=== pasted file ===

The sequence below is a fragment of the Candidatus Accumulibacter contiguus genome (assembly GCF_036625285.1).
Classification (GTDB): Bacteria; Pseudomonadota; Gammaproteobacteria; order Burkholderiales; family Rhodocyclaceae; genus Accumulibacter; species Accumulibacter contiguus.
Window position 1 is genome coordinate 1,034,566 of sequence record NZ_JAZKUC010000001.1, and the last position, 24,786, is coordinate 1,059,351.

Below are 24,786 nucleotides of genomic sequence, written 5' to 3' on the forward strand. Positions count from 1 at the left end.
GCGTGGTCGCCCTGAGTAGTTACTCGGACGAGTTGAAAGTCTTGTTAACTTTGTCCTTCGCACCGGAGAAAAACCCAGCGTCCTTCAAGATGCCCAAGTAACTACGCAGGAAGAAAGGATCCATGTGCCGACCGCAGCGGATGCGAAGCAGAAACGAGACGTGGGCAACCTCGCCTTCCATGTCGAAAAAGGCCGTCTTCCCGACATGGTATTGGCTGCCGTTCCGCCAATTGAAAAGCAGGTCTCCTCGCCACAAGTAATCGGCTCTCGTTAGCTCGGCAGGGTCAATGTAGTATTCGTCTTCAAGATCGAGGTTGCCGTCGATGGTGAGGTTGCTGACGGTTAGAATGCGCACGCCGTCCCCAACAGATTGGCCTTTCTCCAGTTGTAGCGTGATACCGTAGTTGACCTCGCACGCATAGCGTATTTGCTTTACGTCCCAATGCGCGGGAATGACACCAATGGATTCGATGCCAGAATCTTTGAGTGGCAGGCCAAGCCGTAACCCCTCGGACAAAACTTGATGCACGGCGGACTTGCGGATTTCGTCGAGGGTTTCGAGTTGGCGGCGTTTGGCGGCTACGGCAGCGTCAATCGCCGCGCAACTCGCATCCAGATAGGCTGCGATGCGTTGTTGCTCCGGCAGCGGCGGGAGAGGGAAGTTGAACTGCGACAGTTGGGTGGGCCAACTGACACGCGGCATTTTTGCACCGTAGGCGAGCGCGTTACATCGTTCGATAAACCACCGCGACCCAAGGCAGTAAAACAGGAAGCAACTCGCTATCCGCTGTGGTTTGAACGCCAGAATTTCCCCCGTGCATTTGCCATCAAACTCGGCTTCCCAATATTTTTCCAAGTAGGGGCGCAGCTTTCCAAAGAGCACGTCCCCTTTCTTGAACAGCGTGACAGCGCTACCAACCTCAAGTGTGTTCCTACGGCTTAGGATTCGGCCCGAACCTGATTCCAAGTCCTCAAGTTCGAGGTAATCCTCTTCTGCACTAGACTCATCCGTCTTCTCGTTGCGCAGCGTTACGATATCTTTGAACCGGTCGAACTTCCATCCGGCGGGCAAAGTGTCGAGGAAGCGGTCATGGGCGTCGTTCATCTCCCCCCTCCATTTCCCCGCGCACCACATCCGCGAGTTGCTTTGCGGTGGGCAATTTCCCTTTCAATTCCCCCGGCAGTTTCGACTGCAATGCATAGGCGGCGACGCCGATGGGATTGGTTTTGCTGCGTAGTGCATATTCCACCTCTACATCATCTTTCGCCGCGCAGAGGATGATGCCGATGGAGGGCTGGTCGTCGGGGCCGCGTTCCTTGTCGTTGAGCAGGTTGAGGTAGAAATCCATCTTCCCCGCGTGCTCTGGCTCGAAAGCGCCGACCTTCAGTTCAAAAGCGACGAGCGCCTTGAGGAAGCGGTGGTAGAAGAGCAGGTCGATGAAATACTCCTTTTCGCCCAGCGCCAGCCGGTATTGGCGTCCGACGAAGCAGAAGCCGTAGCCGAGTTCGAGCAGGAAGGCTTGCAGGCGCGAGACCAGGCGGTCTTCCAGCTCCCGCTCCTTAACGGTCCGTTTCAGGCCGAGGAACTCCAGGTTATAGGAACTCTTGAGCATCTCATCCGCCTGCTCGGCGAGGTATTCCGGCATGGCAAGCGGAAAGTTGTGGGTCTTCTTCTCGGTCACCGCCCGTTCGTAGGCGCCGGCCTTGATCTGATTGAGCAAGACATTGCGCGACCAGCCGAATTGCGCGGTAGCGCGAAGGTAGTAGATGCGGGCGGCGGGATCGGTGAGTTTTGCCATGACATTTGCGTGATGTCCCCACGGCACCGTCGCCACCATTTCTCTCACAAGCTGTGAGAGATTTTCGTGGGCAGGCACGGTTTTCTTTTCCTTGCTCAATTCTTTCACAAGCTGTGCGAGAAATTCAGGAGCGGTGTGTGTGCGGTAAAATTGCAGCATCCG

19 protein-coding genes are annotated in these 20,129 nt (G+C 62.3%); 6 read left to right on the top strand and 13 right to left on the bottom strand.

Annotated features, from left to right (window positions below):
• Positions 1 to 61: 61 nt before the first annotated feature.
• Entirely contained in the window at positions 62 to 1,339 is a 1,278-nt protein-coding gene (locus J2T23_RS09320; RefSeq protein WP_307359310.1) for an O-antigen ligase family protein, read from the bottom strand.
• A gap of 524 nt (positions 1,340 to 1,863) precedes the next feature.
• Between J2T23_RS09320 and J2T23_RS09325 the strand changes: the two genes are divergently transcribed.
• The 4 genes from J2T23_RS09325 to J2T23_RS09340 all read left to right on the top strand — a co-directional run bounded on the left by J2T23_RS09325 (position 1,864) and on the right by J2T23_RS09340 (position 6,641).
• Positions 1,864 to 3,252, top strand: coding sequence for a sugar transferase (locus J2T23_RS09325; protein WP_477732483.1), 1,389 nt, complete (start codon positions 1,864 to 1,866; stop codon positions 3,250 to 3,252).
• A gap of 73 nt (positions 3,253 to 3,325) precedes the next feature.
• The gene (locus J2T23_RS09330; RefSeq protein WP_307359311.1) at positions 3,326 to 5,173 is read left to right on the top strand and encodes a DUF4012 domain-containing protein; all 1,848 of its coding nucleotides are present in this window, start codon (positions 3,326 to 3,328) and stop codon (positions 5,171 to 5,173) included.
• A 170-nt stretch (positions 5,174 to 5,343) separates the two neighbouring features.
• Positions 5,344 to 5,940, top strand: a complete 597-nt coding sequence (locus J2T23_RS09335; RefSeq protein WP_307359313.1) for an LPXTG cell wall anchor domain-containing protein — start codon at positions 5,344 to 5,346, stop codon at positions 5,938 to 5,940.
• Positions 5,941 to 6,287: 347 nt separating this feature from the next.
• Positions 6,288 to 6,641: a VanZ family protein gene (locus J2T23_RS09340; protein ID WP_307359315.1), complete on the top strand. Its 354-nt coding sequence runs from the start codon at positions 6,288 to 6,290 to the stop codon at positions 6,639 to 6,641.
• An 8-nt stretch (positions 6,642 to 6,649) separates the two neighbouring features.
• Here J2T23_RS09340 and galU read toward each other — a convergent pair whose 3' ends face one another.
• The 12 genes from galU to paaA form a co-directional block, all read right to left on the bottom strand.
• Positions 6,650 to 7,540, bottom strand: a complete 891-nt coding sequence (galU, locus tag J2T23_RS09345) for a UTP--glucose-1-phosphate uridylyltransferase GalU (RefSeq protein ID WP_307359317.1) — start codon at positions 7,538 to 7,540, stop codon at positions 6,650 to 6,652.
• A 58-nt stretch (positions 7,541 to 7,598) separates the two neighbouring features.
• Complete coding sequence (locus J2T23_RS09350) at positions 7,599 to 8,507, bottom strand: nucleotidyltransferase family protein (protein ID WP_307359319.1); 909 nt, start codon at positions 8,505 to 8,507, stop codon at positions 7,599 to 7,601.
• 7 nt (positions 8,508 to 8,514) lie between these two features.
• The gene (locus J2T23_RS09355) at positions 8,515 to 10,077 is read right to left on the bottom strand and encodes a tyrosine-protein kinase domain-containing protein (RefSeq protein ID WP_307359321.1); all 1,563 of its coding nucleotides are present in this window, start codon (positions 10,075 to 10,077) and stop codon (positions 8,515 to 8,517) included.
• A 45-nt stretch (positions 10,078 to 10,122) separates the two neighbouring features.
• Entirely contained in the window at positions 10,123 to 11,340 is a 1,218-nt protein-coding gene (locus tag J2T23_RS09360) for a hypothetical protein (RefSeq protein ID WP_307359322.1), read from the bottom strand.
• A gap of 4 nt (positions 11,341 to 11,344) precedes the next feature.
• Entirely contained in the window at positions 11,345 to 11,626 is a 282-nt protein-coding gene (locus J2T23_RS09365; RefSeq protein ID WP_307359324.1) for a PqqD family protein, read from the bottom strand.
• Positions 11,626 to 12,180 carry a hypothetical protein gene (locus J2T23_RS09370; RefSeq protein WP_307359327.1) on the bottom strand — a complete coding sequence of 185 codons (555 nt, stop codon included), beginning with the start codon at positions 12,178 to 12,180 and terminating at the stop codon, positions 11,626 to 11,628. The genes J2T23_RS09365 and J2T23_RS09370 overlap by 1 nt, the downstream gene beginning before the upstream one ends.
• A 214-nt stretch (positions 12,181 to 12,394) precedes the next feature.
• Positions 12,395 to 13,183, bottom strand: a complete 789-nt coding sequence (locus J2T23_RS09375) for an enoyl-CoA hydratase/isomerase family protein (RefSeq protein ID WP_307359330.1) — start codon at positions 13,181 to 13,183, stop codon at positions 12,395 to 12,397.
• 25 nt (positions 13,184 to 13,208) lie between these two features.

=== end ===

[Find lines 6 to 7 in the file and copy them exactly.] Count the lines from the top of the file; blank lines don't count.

19 protein-coding genes are annotated in these 20,129 nt (G+C 62.3%); 6 read left to right on the top strand and 13 right to left on the bottom strand.

Annotated features, from left to right (window positions below):